MADRID — Spain's sale of €2.5 billion ($3.28 billion) in three-year bonds on Thursday attracted strong investor demand but resulted in a sharply higher coupon, reflecting worries about its debt load.
The Central Bank said the treasury had to pay an average interest rate of 3.7 percent, up from 2.5 percent in the last such sale on Oct. 7.
Demand was double the amount on offer, however. The treasury was aiming to sell between €1.75 billion and €2.75 billion.
Spain has been forced to pay increasingly high interest rates at recent bond sales due to market speculation that it and neighboring Portugal might eventually need financial help from the European Union, like Ireland and Greece.
The latest sale, however, seemed to bolster market sentiment. The yield on Spain's 10-year bond fell 0.10 percentage points after publication of the sale results, to 5.2 percent. It was as high as 5.7 percent earlier this week and also was partly helped Thursday by hopes that the European Central Bank will boost its support to eurozone bond markets.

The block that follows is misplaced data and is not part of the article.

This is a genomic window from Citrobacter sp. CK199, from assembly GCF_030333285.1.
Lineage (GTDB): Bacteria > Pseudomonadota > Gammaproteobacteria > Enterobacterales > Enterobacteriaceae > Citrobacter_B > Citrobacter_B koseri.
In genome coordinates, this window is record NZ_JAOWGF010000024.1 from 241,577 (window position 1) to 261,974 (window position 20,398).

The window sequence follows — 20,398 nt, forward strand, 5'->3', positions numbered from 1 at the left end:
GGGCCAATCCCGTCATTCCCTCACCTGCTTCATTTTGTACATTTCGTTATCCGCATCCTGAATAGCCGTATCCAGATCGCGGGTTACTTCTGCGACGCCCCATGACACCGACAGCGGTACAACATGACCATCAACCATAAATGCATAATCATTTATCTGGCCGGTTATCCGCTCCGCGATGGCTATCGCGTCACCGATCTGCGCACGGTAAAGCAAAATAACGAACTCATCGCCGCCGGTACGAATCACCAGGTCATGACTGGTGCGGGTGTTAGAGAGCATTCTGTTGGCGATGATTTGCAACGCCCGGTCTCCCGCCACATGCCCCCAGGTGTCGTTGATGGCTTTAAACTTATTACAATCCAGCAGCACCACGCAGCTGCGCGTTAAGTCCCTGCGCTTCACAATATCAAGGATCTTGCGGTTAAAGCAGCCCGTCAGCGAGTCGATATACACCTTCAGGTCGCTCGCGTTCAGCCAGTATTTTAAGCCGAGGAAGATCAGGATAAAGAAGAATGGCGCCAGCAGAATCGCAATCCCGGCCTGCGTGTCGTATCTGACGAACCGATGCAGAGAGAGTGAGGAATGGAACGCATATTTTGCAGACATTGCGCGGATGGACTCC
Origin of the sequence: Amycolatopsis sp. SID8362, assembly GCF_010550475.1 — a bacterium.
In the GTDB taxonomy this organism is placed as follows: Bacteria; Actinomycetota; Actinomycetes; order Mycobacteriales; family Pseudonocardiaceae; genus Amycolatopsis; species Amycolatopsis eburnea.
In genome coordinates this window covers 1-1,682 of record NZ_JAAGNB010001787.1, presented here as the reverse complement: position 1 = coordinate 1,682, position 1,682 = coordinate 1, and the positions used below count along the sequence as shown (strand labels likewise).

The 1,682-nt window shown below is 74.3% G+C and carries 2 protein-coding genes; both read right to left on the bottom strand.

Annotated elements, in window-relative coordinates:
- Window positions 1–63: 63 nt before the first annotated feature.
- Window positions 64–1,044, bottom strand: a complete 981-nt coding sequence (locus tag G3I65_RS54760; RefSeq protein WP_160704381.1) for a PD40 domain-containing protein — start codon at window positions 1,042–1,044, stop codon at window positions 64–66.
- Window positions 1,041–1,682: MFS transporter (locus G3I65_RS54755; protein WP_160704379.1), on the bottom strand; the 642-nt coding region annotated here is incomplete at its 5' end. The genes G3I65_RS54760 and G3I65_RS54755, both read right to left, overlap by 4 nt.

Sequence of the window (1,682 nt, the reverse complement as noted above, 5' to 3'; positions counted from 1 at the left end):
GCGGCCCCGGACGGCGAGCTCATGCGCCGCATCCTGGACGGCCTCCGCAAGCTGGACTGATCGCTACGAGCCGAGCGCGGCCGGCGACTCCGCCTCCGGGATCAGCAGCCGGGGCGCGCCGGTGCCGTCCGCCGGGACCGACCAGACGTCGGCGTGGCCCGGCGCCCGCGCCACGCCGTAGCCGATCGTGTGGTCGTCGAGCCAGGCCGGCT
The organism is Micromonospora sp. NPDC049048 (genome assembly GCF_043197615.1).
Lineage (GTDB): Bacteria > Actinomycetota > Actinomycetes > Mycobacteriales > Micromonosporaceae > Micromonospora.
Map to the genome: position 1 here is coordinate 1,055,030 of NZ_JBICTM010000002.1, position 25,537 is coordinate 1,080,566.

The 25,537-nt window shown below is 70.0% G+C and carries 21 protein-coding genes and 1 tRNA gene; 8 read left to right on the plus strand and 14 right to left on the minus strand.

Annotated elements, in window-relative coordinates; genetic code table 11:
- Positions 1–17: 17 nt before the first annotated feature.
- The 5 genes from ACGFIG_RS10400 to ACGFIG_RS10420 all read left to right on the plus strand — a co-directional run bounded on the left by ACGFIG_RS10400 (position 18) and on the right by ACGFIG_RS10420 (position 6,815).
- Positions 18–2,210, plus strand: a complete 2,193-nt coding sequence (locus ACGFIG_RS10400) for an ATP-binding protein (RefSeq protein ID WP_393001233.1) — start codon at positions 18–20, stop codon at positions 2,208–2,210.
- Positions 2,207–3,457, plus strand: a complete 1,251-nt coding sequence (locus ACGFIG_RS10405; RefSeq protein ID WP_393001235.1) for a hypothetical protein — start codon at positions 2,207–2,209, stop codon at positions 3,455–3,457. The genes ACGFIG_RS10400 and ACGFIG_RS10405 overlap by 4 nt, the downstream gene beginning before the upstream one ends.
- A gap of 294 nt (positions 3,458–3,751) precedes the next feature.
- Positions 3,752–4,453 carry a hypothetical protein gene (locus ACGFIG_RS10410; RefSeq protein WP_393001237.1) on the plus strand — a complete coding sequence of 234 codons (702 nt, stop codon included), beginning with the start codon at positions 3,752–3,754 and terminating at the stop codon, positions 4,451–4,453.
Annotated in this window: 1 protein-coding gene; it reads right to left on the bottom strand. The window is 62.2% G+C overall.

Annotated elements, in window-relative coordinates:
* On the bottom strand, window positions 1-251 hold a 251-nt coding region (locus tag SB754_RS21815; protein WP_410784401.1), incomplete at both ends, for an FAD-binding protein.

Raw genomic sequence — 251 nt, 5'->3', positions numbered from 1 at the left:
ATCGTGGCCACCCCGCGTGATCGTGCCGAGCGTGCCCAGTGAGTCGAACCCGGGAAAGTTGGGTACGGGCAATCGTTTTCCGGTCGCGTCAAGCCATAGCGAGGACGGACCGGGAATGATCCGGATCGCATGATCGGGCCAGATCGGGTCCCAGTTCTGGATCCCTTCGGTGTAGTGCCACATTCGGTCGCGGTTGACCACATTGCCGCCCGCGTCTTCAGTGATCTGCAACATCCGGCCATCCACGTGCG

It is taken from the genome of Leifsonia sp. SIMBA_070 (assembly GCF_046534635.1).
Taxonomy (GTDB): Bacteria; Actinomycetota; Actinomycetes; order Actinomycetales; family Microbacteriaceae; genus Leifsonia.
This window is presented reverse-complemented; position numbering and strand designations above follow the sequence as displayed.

Madrid's main stock index rallied 2.5 percent ahead of an ECB press conference later in the day.
Spain, like Portugal, insists it can manage alone and has implemented reform packages in a bid to assuage investor fears. The fear is that austerity measures might backfire and hinder efforts to reduce debt by keeping growth weak.
On Tuesday, Spanish Prime Minister Jose Luis Rodriguez Zapatero announced the government would sell off a third of its national lottery business, partially privatize airports and cut both a key jobless benefit and taxes for small companies to soothe investor fears about debt.
The bond sale came hours after the Labor Ministry said the number of people filing claims for unemployment benefits rose for a fourth consecutive month in November.Comment on this story
The ministry said the figure rose by 24,318 for a rounded total of 4.1 million people receiving payments.
State secretary for employment Mari Luz Rodriguez pointed out it was the smallest increase for November in 12 years, indicating a possible leveling out of Spain's unemployment problem.
Spain's overall jobless number, including people without benefits, is published separately and stood at 19.8 percent in the third quarter, downs slightly from the second quarter but still the highest rate in the eurozone.
The country is struggling to emerge from nearly two years of recession triggered buy a collapse in its real estate sector during the international financial crisis. Its chief task now is to slash a swollen deficit from 11.2 percent of GDP in 2009 to within the EU limit of 3 percent by 2013.